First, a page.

That said, now you only need to get your seed money to the level necessary to buy enough treasuries to spin off your desired yearly income. Let's say that you wish to have a retirement income of $x/year, you will need to save to a level of $x/0.048.

Looking at where you are and comparing where you want to be should help you with your asset allocation.

Toad
I could not disagree more with Frog_N_Toad. Putting all of your money in long term T-Bills does not account for two factors. 1st is the tax hit on the income, second is the affects on inflation and growing that 3.5% at a rate that allows for an increasing distribution rate to cover inflation. This plan would wipe you out fast and ugly or leave you living on a third the income in 30 years. 3.5% adjusted up to inflation is not the same as 3.5% of a fixed taxable distribution. (Sorry no disrespect to F&T but your Finance Engine program is right). I am also assuming your pension will be fixed and therefore you will need to overcome the affects of inflation that this drag will apply to your income.

I think Vanguard is on to something, although it is shocking that they would recommend an annuity. Here is an idea that will get that 3.5% rate I suggested up significantly. If you use a Variable Annuity with a living death benefit of say 5 to 6% you could withdraw more like 4 to 4.5% adjusted with inflation for your retirment years. You could go with a more aggressive allocation in the Annuity and place the market risks on the Annuity provider. This is a good plan to ramp up your equity allocation while protecting the principal to a degree. It is not cheap but solves your question nicely.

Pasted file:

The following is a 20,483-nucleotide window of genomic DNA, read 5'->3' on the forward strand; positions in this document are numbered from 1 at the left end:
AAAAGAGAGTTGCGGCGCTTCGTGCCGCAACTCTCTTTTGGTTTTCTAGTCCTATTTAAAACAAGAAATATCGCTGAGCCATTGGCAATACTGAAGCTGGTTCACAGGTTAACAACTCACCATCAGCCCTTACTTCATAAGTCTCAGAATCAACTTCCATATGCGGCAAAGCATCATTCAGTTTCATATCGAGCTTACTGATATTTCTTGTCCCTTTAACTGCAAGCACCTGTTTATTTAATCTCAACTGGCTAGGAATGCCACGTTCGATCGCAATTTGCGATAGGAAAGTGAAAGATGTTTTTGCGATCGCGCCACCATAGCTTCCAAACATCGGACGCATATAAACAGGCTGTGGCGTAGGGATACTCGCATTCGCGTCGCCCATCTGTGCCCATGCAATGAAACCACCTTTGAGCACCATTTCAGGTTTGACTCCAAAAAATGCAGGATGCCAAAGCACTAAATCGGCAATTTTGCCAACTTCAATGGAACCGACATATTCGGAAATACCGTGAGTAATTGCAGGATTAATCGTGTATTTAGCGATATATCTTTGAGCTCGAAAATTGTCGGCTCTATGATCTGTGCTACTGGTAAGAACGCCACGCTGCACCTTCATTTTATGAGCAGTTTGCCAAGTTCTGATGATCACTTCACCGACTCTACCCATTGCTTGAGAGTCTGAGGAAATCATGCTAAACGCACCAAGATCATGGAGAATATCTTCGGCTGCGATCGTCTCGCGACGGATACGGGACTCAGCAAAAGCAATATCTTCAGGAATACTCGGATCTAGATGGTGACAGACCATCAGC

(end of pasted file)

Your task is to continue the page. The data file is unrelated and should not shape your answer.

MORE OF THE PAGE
A couple of caveats. These annuities are expensive compared to low cost index funds, the insurers credit rating matters (a lot). They are complex. They are a SOLD product not a purchased one. Over twenty years the cost of being in an annuity is not cheap but if the program gets you to stay invested in equities and allows you to sleep at night, it may just be right for you. It is not a cost equation as much as an ability to handle risk equation.

Do your homework and please don't take this as anything more than blog chatter. I do not own an annuity but then again, I am more aggressive than you and fairly comfortable with equity risk. Annuities also can create problems for estate planning. This whole solution is complex and often very confusing. I think Fidelity has some interesting articles regarding annuities. Of course they are selling them as well.

Whatever you do, don't avoid the power of inflation to erode your life style. Putting everything you own in treasuries is not a good plan.
Thanks, I still have a long time to educate myself about all the post retirement options. A good chunk of my retirement money will be in a deferred compensation account (a 457 plan which is like a 401k), and that 457 plan has a complex variety of distribution options including an annuity. As a municipal employee I do get a pension (indexed for inflation) but no Social Security.
I think that I would still keep at least 30% of my nest egg in stocks during my post retirement years.
I am not planning to touch my retirement funds for a long time, so I don't have any insights to offer. However, I did just run across a CNN Money that talks about making your money last in retirement, and thought I'd share it in case you hadn't read it: